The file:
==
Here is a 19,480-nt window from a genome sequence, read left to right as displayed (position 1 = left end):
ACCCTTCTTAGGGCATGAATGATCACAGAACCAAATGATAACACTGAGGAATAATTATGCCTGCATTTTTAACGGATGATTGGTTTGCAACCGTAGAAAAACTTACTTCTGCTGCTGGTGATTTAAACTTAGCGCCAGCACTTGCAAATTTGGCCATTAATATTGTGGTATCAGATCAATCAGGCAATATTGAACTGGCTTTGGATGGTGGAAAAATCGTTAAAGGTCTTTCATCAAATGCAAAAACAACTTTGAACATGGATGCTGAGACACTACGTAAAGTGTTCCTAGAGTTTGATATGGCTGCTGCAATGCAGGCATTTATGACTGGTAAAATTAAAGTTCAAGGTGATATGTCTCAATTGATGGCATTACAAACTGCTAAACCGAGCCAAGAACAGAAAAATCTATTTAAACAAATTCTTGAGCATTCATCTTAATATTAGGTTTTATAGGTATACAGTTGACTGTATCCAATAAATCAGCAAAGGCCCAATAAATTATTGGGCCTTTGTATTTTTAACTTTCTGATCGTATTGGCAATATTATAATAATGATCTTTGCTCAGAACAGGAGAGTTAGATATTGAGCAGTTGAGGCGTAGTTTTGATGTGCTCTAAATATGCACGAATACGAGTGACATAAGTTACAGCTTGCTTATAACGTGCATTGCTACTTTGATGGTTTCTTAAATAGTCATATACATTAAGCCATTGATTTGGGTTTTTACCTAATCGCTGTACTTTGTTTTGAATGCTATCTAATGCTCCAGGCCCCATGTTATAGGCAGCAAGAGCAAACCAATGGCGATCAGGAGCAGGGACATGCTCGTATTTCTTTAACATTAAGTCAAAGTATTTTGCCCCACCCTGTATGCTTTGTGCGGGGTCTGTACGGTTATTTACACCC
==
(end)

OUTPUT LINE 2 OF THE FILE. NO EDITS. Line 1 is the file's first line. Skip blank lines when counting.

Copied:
ACCCTTCTTAGGGCATGAATGATCACAGAACCAAATGATAACACTGAGGAATAATTATGCCTGCATTTTTAACGGATGATTGGTTTGCAACCGTAGAAAAACTTACTTCTGCTGCTGGTGATTTAAACTTAGCGCCAGCACTTGCAAATTTGGCCATTAATATTGTGGTATCAGATCAATCAGGCAATATTGAACTGGCTTTGGATGGTGGAAAAATCGTTAAAGGTCTTTCATCAAATGCAAAAACAACTTTGAACATGGATGCTGAGACACTACGTAAAGTGTTCCTAGAGTTTGATATGGCTGCTGCAATGCAGGCATTTATGACTGGTAAAATTAAAGTTCAAGGTGATATGTCTCAATTGATGGCATTACAAACTGCTAAACCGAGCCAAGAACAGAAAAATCTATTTAAACAAATTCTTGAGCATTCATCTTAATATTAGGTTTTATAGGTATACAGTTGACTGTATCCAATAAATCAGCAAAGGCCCAATAAATTATTGGGCCTTTGTATTTTTAACTTTCTGATCGTATTGGCAATATTATAATAATGATCTTTGCTCAGAACAGGAGAGTTAGATATTGAGCAGTTGAGGCGTAGTTTTGATGTGCTCTAAATATGCACGAATACGAGTGACATAAGTTACAGCTTGCTTATAACGTGCATTGCTACTTTGATGGTTTCTTAAATAGTCATATACATTAAGCCATTGATTTGGGTTTTTACCTAATCGCTGTACTTTGTTTTGAATGCTATCTAATGCTCCAGGCCCCATGTTATAGGCAGCAAGAGCAAACCAATGGCGATCAGGAGCAGGGACATGCTCGTATTTCTTTAACATTAAGTCAAAGTATTTTGCCCCACCCTGTATGCTTTGTGCGGGGTCTGTACGGTTATTTACACCC